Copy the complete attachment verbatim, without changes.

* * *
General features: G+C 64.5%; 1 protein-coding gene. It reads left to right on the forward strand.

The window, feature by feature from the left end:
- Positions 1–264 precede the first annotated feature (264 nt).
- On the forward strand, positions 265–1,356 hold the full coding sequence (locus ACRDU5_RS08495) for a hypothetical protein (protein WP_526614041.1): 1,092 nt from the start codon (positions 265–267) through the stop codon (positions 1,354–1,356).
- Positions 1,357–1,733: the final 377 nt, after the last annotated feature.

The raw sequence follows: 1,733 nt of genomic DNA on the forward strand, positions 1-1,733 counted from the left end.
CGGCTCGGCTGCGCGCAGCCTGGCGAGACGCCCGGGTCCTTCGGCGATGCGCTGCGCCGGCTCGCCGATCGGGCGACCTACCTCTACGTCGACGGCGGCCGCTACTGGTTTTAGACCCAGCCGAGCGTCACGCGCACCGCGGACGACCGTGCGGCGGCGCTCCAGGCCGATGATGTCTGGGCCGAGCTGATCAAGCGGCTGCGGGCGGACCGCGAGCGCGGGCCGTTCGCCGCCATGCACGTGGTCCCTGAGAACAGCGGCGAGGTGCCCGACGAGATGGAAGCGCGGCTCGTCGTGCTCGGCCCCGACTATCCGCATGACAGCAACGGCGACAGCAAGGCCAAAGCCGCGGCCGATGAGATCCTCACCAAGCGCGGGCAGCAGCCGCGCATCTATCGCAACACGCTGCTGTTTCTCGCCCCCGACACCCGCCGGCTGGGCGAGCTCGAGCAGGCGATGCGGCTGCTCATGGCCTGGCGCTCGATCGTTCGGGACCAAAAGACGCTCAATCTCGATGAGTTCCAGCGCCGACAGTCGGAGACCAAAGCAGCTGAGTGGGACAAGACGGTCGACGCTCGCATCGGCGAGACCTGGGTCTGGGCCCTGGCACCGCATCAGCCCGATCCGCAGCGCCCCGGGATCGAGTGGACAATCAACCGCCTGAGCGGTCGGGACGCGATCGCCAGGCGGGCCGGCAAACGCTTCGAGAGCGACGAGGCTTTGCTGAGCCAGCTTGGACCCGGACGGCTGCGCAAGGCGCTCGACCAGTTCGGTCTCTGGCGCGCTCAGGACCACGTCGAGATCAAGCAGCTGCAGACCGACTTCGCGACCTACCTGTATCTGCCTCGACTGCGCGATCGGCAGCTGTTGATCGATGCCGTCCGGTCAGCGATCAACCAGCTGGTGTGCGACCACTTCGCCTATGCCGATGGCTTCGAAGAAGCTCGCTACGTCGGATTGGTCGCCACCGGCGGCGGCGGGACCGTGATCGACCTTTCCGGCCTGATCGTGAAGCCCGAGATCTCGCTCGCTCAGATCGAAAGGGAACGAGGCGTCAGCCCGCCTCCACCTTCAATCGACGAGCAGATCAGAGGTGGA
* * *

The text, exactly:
General features: G+C 64.5%; 1 protein-coding gene. It reads left to right on the forward strand.

The window, feature by feature from the left end:
- Positions 1–264 precede the first annotated feature (264 nt).
- On the forward strand, positions 265–1,356 hold the full coding sequence (locus ACRDU5_RS08495) for a hypothetical protein (protein WP_526614041.1): 1,092 nt from the start codon (positions 265–267) through the stop codon (positions 1,354–1,356).
- Positions 1,357–1,733: the final 377 nt, after the last annotated feature.

The raw sequence follows: 1,733 nt of genomic DNA on the forward strand, positions 1-1,733 counted from the left end.
CGGCTCGGCTGCGCGCAGCCTGGCGAGACGCCCGGGTCCTTCGGCGATGCGCTGCGCCGGCTCGCCGATCGGGCGACCTACCTCTACGTCGACGGCGGCCGCTACTGGTTTTAGACCCAGCCGAGCGTCACGCGCACCGCGGACGACCGTGCGGCGGCGCTCCAGGCCGATGATGTCTGGGCCGAGCTGATCAAGCGGCTGCGGGCGGACCGCGAGCGCGGGCCGTTCGCCGCCATGCACGTGGTCCCTGAGAACAGCGGCGAGGTGCCCGACGAGATGGAAGCGCGGCTCGTCGTGCTCGGCCCCGACTATCCGCATGACAGCAACGGCGACAGCAAGGCCAAAGCCGCGGCCGATGAGATCCTCACCAAGCGCGGGCAGCAGCCGCGCATCTATCGCAACACGCTGCTGTTTCTCGCCCCCGACACCCGCCGGCTGGGCGAGCTCGAGCAGGCGATGCGGCTGCTCATGGCCTGGCGCTCGATCGTTCGGGACCAAAAGACGCTCAATCTCGATGAGTTCCAGCGCCGACAGTCGGAGACCAAAGCAGCTGAGTGGGACAAGACGGTCGACGCTCGCATCGGCGAGACCTGGGTCTGGGCCCTGGCACCGCATCAGCCCGATCCGCAGCGCCCCGGGATCGAGTGGACAATCAACCGCCTGAGCGGTCGGGACGCGATCGCCAGGCGGGCCGGCAAACGCTTCGAGAGCGACGAGGCTTTGCTGAGCCAGCTTGGACCCGGACGGCTGCGCAAGGCGCTCGACCAGTTCGGTCTCTGGCGCGCTCAGGACCACGTCGAGATCAAGCAGCTGCAGACCGACTTCGCGACCTACCTGTATCTGCCTCGACTGCGCGATCGGCAGCTGTTGATCGATGCCGTCCGGTCAGCGATCAACCAGCTGGTGTGCGACCACTTCGCCTATGCCGATGGCTTCGAAGAAGCTCGCTACGTCGGATTGGTCGCCACCGGCGGCGGCGGGACCGTGATCGACCTTTCCGGCCTGATCGTGAAGCCCGAGATCTCGCTCGCTCAGATCGAAAGGGAACGAGGCGTCAGCCCGCCTCCACCTTCAATCGACGAGCAGATCAGAGGTGGA